Thursday, November 29, 2007
Writing and Coding, Part 3: Artistic Expression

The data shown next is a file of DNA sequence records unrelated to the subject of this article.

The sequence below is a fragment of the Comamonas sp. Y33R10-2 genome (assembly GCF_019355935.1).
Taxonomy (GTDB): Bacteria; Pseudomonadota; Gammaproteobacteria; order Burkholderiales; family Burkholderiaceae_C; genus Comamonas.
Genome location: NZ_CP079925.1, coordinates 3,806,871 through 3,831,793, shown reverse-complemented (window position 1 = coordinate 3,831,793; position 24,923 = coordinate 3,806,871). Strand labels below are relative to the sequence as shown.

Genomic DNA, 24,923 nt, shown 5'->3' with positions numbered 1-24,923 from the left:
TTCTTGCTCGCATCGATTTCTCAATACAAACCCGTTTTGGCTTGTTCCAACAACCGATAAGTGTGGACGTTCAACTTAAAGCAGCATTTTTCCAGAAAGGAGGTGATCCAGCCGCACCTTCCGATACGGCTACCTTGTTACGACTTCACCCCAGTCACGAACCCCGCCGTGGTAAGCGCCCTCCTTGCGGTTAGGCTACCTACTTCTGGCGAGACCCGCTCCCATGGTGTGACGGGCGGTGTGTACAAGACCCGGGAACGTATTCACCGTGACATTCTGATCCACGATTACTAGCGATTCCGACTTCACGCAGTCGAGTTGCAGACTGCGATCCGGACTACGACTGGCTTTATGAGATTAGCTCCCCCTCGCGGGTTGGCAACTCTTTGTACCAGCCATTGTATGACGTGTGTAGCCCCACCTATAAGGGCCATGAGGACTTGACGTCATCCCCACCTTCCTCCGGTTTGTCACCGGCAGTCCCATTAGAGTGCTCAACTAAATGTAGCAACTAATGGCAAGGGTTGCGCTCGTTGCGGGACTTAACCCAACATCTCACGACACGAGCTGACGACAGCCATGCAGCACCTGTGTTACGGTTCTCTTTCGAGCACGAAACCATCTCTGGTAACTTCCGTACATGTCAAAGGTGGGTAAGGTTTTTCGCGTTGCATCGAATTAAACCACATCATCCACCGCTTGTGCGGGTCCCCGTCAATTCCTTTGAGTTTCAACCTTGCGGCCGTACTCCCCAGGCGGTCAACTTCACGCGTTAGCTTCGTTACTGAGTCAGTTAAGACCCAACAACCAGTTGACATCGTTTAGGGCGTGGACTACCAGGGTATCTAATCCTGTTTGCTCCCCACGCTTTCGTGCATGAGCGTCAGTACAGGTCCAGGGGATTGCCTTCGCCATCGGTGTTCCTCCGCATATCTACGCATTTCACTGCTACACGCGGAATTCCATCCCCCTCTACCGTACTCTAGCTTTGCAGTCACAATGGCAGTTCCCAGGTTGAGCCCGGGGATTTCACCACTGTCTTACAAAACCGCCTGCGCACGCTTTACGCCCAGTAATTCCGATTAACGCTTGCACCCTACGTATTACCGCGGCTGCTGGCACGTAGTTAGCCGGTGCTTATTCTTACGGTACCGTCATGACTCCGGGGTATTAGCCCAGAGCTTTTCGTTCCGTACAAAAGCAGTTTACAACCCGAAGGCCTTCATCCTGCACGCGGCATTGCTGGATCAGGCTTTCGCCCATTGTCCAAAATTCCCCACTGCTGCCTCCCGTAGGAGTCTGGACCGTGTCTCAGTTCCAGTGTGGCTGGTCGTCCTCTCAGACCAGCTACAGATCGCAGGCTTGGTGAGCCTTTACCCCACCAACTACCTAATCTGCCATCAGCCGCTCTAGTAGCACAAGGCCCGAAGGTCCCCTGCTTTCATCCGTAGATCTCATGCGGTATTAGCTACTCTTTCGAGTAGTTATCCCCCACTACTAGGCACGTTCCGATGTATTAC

All right, I'll admit it. I've been putting this part of the series off. This is a huge topic, and the more I've thought about it, the less I feel I can do it justice in the time I have to prepare and the space I have to expound on it here. So instead of doing an in-depth exploration, I'm going to provide a very high-level overview. Put on your running shoes. Artistic Expression Programming seems to be a creative, artistic endeavor in two ways. First, you have phenomena like perl poetry, where code is explicitly, consciously used as poetry. This is related to the school of thought that looks at programming's primary purpose being communicating algorithms to a person. Executing the code on a computer is secondary, a means of making sure you are correctly expressing the algorithm. Aesthetics: De Gustibus Non Disputandum Personally, I tend to having simple, regular syntax, even at the expense of having simple, regular semantics (although I like that to be simple also). This bias is evident in a couple of ways: First, I prefer Python to Ruby. Ruby's semantics are probably more regular (everything's an object vs everything's an object, but it may be a classic object and some things are sealed), but the few times I've attempted to learn Ruby, the syntax just seems a little irregular. Not in a bad way, necessarily, but enough that it's squelched what little motivation I've had so far to learn what is probably a fine language. But that's beside the point. What I'm trying to illustrate is that people judge programming languages partially according to criteria that is strictly non-utilitarian. Having simple syntax doesn't make any difference in how capable Python is at building, say, web apps. (As I type this, I'm mentally constructing an argument that it does, but in general, I stand by this statement.) Of course, the academic in me is wanting to step back and define terms now. What does aesthetics mean? Maybe it's time to step back, pull out some literary theory books, and see where this leads us. Is there anything more dull than someone who is both a literature- and computing-geek?